Maintaining boundaries stockproof for goats would have been a nightmare if not nigh on impossible. Most boundaries before the 20th C. were drystone dykes, and almost without exception those are a playgrond for a goat, not an insurmountable obstacle. Keeping some of the more adventurous sheep secured with them was difficult enough, and a goat is a much better climber and jumper than any sheep. A fence, which was only within the financial grasp of Lairds in that time of life, or being tethered would have been the only way to control them, all year round when they weren't indoors. At least horses, cattle, sheep, swine and geese could all be let loose in the open hill when conditions allowed, leaving more time for other croft work to be attended to.
These days, where most have the option of choosing what livestock they'd like to keep rather than having to keepwhat they needed to survive and of fences aplenty there's no real impediment to anyone keeping a flock of goats if they felt like it, but I've never come across anyone with that interest.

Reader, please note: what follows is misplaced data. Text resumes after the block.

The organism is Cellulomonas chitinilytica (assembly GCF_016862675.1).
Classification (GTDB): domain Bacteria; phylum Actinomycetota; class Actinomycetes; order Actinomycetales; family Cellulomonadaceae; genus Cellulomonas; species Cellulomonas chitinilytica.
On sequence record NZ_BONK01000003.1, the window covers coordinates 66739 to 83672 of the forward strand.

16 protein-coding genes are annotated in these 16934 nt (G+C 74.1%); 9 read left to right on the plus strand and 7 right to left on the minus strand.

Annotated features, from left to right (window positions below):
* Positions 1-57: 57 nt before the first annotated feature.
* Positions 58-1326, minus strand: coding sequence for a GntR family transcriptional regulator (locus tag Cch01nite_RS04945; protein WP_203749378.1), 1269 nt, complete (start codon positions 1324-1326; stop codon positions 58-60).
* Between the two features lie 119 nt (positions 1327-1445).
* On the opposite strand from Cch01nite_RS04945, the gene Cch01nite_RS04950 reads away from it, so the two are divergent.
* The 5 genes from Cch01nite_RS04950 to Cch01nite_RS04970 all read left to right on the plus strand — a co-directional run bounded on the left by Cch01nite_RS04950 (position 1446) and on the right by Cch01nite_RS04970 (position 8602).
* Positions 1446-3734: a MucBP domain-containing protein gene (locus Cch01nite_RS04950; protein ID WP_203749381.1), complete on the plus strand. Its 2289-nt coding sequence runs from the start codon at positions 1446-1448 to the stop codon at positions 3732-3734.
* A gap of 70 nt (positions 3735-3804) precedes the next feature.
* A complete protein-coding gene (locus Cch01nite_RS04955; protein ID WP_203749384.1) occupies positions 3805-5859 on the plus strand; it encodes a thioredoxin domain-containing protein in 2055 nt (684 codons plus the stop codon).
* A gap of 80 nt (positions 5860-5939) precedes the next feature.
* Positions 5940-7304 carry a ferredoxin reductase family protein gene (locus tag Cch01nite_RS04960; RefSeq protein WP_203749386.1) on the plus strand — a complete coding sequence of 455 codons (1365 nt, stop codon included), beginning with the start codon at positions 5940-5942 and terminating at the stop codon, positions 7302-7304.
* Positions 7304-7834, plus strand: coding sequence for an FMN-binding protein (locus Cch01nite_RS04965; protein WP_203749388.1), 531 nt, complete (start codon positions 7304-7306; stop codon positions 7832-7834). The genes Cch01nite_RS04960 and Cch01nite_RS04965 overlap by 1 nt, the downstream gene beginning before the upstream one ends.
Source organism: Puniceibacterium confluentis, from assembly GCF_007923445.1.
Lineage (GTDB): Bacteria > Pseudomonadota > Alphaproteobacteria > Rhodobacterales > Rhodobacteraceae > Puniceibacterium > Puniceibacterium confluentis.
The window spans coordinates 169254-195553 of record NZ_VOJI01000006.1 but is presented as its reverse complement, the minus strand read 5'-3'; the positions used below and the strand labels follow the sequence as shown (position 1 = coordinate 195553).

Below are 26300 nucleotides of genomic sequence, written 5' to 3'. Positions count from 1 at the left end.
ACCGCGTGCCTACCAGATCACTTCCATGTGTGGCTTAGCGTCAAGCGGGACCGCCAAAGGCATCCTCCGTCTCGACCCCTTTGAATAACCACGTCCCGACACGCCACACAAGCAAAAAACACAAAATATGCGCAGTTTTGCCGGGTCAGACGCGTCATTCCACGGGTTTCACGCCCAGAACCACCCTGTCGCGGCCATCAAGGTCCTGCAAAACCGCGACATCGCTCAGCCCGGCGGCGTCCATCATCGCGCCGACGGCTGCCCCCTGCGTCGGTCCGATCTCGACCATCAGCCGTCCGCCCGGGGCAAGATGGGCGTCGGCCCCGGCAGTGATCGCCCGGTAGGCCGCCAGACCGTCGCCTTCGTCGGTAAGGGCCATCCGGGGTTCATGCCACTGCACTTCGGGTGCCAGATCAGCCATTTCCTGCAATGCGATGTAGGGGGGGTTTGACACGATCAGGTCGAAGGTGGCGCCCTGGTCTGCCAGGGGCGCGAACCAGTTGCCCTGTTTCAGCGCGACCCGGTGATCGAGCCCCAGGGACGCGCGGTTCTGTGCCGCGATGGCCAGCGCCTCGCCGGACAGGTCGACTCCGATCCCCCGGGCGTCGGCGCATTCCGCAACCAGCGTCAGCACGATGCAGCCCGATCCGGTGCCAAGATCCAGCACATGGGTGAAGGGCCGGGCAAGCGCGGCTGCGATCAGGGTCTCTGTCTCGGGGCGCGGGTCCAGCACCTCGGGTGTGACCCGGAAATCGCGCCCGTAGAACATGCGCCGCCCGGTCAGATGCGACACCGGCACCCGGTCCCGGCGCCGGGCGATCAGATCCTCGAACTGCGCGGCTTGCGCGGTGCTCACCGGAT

Ghostrider 11:25, 8 April 2012 (MDT)
I'm in agreement with the historic scarcity (or lack of) of goats in Shetland - i've not been able to find any details in any of the historic literature I have access too. However, there is currently a small flock of about 10 at Swinister in Sandwick (South Mainland), with at least 4 kids born to them this year - they are quite amusing jumping up & down & running around.
--Kozetland1 13:20, 8 April 2012 (MDT)
Some more info from A.C. O’Dell, The Historical Geography of the Shetland Islands, Lerwick 1939, p.101:
- ‘Those who are accustomed to the agricultural economics of such areas as Germany express surprise on observing the almost total absence of goats in Shetland. The argument that the goat gives a supply of cheap milk on a relatively small fodder requirement is of course invalid in the islands where there is sufficient pasture to let each crofter keep a cow. The only two goats I have seen in the county were given to the croft in return for hospitality and, though the new owners would not willingly admit it, they were more nuisance than they were worth. As was remarked to me, the crofter knows how to handle cows, they “are used to it”; they do not know how to deal with goats.
EM 04:42, 11 April 2012 (MDT)
- The last sentence is probably the best explanation I've heard. I actually think goats would have been more efficient than cows in a lot of places, but people were simply more used to cattle. This quote should probably appear in the article.--Pett 12:44, 12 April 2012 (MDT)